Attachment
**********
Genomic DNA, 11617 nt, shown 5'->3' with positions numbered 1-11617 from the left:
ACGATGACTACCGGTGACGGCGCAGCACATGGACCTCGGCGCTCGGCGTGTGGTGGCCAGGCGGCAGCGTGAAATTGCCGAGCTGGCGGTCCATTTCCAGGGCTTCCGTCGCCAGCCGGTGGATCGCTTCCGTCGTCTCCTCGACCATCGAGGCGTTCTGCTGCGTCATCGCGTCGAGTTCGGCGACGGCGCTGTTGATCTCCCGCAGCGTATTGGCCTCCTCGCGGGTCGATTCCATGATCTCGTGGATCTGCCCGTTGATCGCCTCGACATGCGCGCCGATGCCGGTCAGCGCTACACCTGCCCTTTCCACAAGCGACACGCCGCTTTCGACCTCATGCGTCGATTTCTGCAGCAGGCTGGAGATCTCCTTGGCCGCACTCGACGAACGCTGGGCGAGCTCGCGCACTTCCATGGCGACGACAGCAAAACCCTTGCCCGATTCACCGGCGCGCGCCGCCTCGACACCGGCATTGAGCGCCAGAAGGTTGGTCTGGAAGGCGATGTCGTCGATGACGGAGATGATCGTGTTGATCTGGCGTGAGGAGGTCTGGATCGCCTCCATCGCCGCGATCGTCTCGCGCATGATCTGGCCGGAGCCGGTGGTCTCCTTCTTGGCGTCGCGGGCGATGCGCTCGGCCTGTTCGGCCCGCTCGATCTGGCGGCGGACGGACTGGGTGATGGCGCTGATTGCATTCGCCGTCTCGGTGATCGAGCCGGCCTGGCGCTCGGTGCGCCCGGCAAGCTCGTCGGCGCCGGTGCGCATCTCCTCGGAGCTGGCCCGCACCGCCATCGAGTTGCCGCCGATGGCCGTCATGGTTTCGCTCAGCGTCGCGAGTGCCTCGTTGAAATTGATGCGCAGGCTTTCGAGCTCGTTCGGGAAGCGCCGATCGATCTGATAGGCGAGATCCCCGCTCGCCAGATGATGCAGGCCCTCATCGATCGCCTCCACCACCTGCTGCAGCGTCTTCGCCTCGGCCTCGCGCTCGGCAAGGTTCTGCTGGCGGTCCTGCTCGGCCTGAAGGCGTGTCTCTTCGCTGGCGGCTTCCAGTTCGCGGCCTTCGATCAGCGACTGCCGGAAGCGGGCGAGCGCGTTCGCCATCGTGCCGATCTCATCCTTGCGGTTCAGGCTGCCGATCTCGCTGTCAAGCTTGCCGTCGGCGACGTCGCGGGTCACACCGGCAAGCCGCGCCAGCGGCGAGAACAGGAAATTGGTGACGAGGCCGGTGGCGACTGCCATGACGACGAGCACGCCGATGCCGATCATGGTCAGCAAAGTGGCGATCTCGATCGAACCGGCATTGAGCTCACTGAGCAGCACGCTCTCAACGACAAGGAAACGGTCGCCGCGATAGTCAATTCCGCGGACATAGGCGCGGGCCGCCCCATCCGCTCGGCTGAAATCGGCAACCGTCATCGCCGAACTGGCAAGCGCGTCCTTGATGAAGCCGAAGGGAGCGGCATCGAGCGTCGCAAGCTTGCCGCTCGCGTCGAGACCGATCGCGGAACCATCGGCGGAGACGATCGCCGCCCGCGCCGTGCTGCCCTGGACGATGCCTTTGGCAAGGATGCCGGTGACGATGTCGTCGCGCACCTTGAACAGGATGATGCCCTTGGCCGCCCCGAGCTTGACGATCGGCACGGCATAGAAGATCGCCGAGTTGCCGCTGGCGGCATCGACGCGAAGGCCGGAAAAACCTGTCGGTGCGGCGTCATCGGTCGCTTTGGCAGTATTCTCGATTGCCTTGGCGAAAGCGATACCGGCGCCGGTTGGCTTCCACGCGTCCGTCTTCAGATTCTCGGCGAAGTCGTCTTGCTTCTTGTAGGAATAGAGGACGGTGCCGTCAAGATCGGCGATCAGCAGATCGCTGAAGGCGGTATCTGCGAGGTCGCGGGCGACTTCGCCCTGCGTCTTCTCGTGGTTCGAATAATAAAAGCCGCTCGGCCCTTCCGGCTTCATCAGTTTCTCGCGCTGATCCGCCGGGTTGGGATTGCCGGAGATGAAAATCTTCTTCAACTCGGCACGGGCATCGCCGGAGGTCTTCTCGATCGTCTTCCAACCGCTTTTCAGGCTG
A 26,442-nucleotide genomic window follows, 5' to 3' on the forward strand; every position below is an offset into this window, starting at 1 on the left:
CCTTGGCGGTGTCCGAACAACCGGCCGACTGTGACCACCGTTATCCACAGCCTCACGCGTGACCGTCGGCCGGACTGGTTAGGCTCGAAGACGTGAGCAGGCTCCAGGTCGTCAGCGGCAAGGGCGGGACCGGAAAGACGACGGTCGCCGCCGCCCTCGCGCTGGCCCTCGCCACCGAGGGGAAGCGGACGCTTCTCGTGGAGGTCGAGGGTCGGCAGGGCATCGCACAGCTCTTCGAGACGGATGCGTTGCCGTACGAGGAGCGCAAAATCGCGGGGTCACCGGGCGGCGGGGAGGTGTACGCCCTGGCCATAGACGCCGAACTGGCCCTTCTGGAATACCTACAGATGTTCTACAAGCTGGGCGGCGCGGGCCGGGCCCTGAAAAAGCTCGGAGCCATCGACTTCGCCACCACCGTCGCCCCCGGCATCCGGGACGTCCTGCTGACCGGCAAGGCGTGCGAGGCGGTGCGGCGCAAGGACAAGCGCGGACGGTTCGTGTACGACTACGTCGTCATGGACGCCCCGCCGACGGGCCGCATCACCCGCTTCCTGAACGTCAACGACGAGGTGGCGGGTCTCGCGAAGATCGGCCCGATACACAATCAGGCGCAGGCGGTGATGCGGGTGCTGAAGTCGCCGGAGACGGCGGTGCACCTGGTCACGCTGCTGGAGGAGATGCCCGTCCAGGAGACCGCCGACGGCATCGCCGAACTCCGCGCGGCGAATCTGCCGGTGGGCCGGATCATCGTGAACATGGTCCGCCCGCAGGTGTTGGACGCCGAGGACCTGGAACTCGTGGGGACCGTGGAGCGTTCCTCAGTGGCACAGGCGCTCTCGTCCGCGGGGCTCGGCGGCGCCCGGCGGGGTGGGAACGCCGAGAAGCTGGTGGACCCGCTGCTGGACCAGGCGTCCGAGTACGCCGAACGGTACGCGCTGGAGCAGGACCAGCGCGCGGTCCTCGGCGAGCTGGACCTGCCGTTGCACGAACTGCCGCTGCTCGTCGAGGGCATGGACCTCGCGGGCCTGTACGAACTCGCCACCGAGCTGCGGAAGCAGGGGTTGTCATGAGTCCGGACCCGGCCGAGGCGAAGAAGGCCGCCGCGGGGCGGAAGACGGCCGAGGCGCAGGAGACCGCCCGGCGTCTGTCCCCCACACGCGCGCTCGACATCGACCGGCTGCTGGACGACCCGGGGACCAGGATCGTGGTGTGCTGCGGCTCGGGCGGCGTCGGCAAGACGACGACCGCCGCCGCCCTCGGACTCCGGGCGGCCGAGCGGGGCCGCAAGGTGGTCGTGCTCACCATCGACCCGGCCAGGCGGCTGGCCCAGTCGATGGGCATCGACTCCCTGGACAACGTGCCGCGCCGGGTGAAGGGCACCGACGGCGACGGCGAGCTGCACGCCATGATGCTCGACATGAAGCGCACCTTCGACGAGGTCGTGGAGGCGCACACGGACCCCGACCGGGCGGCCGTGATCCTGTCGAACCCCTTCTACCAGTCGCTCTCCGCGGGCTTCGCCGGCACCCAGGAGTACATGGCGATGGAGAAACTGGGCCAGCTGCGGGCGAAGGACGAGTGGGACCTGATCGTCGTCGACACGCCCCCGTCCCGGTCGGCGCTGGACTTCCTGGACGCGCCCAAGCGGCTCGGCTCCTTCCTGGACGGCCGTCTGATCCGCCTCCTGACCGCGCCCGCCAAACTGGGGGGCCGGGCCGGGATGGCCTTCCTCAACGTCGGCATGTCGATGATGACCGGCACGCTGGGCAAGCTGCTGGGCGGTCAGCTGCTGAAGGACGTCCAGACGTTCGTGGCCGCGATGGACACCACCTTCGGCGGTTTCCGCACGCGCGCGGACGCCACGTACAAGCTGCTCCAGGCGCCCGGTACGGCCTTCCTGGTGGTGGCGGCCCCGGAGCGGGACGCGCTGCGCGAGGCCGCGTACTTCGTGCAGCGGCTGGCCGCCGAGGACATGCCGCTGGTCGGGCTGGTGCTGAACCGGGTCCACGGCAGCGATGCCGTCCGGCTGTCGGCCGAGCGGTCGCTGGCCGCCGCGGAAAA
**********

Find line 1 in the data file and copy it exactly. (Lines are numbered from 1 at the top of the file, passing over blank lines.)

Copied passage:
Genomic DNA, 11617 nt, shown 5'->3' with positions numbered 1-11617 from the left: